Global stories, local voices

|| Ununited States

It Really Does Matter

By Helen Özbay

Lire en français (FR)

The quiet atmosphere of a suburban neighborhood on the west coast of the United States. An ordinary morning for a man of his habits. A quietness interrupted by this black teenager knocking on his door.

On his way down the stairs, at the start of another summer day in California, Roy ignores the slight ache in his knees and lets his left hand run gently over the polished teak handrail. He makes his way through to the kitchen and stands, with his palms resting on the granite countertop, looking out into the garden behind his house. The vines he’s spent hours pruning and cultivating are growing nicely along the fence; the fence he spent even more hours securing into the sloping terrace above the swimming pool.

A leaf, curling and twirling in a ripple of wind, lands on the surface of the pool and floats there, unmoving. Rust-brown and shaped like a boat, it reminds Roy of a model yacht with a timber hull his sea-going uncle had given him as a birthday present. He’d taken it to sail on the pond in a local park until a group of boys tried to snatch it from him. They’d pushed him into the shallow water and he’d arrived home wet and smelling but clutching his boat. He’d repaired the broken mast, polished the boat to a fine shine, then placed it on a shelf above his bed where it sat for the rest of its days, un-sailed.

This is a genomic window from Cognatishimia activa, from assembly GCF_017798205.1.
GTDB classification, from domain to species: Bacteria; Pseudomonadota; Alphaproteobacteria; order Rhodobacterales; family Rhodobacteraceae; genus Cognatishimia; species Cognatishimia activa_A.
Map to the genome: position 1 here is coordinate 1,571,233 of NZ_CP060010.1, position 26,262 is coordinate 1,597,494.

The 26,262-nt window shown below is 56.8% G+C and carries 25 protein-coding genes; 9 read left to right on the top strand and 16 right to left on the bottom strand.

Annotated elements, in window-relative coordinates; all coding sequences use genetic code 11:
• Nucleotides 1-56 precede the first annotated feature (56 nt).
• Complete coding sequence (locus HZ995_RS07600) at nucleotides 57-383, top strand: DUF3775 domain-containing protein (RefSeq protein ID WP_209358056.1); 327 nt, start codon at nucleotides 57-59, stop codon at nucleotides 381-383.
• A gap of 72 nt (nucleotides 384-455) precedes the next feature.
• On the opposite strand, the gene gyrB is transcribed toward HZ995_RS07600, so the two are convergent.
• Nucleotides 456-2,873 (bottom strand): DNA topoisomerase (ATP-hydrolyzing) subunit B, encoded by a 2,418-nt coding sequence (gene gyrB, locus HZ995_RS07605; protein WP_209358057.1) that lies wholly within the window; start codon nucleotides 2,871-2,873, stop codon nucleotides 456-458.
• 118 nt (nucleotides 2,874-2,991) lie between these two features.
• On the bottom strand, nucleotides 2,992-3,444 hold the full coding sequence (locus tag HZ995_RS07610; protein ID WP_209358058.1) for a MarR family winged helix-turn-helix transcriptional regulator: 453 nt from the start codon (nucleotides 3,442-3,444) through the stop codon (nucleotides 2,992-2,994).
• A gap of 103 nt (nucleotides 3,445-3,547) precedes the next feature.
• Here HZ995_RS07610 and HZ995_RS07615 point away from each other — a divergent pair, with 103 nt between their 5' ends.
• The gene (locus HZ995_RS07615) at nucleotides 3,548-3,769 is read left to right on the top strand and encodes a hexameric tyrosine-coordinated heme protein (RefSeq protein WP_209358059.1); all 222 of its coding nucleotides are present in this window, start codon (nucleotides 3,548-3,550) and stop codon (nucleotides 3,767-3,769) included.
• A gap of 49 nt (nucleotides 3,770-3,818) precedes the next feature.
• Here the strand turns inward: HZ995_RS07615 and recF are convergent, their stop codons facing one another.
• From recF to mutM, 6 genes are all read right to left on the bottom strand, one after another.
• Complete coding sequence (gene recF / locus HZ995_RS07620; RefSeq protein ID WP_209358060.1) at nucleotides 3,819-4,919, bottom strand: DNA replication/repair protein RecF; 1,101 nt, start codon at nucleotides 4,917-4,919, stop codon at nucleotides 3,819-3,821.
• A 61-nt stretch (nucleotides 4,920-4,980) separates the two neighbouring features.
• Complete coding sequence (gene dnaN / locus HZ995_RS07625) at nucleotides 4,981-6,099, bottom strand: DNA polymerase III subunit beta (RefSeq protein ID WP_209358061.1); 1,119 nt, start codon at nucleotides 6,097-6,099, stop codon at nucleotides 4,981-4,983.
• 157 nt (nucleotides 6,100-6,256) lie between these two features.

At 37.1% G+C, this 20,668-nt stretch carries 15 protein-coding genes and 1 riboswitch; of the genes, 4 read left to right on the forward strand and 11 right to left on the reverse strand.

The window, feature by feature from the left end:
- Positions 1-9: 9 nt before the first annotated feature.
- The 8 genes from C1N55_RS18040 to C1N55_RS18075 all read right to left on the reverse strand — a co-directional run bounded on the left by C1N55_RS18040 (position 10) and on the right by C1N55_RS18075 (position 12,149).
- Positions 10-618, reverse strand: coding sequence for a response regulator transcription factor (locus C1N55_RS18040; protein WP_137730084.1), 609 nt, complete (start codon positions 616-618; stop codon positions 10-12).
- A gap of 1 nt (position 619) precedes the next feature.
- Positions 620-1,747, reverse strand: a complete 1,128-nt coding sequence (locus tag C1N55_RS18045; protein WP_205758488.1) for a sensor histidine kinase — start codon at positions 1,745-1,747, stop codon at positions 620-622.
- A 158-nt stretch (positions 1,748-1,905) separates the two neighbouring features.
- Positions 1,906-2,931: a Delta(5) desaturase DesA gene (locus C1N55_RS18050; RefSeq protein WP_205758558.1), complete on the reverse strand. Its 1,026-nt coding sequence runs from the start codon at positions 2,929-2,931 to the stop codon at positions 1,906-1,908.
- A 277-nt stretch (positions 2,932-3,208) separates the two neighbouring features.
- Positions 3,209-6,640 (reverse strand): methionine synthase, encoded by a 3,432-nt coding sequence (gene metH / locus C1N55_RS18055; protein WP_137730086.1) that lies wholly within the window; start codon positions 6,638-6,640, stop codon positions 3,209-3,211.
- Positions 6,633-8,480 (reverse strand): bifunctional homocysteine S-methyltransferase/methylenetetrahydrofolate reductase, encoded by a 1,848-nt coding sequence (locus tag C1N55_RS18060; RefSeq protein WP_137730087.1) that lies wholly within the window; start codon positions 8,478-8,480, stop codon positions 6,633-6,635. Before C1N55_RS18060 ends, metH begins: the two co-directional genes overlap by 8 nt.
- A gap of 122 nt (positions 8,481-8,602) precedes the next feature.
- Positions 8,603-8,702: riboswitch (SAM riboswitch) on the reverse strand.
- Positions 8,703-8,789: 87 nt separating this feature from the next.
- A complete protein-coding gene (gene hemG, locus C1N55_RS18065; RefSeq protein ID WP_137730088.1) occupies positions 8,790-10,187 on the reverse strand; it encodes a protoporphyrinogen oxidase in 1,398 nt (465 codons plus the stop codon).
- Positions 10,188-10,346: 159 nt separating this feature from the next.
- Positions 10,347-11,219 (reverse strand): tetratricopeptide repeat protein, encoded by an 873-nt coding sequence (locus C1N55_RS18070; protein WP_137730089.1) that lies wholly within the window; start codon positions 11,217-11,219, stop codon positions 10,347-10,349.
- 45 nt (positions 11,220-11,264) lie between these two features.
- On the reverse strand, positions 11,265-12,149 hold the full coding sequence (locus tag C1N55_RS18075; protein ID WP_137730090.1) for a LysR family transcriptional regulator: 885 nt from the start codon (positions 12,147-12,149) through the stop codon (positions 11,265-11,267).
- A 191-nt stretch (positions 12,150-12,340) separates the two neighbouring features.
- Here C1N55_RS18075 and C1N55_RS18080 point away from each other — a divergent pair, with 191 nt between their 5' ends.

Roy can feel a slight wrinkle in the crimson rug he’s standing on. He smooths it out with the toe of his leather slipper, and turns to make his coffee. Almost the only thing out of place in his garden of trimmed lawns, colourful flowers and neat rows of vegetables is the stray leaf in the pool. He’ll remove that later when he goes out for his morning swim.

Cup in hand, Roy makes his way to his desk and sits down. He has a long to-do list for the morning: talk with his business partner in England, consult with a company in Spain, and arrange an online meeting with a manager in Italy. He knows what time it is in each country and has planned his international calls accordingly. He picks up his phone.

‘Evening, Jim. How’re things in Manchester?’ He smiles to himself. ‘Not raining again where you are, is it?’